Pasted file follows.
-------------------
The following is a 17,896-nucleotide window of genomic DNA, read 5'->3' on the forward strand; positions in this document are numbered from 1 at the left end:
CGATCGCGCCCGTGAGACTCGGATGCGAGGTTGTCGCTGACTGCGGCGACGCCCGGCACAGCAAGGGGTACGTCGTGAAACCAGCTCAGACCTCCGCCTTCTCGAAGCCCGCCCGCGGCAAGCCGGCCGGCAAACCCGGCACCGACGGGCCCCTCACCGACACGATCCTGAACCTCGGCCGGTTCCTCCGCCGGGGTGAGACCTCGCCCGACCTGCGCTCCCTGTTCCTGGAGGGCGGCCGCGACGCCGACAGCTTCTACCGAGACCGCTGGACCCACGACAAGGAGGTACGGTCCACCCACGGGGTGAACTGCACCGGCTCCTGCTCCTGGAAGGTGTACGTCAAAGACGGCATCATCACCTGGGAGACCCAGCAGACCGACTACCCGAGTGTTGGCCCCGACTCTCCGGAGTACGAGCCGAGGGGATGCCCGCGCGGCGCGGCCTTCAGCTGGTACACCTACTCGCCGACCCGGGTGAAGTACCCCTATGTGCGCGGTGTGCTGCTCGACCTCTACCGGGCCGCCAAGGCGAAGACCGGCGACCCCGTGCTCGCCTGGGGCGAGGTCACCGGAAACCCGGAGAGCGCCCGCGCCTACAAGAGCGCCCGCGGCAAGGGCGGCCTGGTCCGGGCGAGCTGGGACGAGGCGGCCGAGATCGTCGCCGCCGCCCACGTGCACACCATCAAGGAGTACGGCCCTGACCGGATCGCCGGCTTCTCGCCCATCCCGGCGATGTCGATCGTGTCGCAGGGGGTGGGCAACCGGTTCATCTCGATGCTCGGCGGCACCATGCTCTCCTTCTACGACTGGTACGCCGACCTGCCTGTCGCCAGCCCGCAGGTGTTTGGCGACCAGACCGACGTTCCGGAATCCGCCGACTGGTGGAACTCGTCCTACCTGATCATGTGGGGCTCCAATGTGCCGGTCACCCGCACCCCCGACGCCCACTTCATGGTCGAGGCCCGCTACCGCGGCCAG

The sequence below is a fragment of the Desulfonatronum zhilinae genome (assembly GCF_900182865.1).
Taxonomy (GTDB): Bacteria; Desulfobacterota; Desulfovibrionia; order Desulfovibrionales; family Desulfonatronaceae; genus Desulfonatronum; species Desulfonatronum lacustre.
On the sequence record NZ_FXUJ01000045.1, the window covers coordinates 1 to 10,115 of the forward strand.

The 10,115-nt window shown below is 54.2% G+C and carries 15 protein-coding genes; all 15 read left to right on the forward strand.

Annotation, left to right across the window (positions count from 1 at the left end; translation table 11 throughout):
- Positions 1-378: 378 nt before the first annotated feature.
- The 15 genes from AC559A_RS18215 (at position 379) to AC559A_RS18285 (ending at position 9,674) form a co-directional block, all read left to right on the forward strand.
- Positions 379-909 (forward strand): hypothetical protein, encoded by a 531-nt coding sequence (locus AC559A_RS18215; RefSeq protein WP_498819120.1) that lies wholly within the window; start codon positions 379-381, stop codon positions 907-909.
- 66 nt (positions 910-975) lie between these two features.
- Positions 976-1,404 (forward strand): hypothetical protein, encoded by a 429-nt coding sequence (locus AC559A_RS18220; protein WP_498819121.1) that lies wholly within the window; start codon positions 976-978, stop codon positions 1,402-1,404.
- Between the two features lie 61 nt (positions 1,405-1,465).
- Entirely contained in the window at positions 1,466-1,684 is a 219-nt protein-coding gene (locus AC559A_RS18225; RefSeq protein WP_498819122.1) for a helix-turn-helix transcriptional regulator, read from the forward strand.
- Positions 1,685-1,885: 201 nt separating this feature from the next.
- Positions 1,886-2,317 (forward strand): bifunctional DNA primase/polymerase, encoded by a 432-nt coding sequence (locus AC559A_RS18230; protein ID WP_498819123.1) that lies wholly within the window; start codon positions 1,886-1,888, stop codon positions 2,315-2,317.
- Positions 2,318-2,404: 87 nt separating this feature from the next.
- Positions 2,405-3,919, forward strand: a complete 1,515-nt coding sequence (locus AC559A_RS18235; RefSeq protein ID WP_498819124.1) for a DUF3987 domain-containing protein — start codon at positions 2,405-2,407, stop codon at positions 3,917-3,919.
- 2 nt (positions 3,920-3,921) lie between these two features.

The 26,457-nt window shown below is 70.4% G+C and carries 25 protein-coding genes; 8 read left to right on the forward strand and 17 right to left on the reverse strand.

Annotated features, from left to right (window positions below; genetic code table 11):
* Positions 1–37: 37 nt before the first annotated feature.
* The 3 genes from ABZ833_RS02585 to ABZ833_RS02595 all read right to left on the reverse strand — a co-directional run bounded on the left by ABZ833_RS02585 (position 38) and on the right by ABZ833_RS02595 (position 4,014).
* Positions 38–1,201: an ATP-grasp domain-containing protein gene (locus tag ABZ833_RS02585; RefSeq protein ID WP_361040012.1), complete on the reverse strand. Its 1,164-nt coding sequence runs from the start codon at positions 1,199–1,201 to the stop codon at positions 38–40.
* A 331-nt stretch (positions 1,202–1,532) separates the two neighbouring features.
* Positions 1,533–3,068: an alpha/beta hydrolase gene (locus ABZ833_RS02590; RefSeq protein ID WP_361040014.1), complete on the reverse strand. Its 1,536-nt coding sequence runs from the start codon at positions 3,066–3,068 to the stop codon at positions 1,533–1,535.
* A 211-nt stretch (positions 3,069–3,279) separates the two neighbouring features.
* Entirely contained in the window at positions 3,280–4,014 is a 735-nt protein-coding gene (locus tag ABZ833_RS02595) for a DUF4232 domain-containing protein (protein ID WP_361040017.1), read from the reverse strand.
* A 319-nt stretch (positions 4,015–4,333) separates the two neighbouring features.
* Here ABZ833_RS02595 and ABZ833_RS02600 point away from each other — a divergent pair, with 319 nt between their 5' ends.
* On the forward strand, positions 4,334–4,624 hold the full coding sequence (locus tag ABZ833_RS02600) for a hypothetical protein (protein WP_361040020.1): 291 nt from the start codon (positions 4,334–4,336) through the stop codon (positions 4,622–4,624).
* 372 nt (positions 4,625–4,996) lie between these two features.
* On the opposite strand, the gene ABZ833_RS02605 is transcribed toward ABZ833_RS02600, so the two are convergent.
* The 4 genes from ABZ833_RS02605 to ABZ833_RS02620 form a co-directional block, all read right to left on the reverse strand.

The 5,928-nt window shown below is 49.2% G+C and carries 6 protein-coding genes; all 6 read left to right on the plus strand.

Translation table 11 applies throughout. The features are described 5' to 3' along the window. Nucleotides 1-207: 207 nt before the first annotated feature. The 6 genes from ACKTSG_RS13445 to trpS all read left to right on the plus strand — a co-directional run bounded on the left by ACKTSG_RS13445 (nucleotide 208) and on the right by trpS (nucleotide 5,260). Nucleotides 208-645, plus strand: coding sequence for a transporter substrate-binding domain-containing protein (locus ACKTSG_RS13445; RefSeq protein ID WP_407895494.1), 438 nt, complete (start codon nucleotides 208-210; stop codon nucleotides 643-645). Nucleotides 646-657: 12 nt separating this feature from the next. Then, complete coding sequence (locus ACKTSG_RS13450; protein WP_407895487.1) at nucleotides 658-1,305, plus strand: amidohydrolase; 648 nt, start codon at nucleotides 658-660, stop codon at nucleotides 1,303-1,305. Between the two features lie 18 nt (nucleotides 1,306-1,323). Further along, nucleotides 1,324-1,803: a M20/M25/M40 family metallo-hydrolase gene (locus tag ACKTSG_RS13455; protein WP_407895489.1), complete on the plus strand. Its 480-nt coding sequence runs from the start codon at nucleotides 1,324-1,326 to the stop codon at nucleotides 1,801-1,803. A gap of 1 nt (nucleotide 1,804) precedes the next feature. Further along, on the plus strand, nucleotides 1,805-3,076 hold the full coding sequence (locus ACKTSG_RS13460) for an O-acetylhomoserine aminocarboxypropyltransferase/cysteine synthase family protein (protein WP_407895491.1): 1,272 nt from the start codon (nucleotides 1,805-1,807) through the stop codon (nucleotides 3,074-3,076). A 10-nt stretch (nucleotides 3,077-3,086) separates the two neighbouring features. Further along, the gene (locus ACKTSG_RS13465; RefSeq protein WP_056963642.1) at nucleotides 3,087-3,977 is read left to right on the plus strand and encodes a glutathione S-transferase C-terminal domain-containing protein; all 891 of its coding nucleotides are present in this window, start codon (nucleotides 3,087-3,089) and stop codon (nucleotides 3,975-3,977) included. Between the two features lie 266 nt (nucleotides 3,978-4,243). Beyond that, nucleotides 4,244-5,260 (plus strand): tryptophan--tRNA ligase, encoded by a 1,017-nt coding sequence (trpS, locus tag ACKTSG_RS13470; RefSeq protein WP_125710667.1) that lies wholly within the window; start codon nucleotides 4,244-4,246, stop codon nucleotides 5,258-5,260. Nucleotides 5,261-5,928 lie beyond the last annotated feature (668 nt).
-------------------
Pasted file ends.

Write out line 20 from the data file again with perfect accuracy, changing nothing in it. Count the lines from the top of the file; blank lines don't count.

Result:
The 26,457-nt window shown below is 70.4% G+C and carries 25 protein-coding genes; 8 read left to right on the forward strand and 17 right to left on the reverse strand.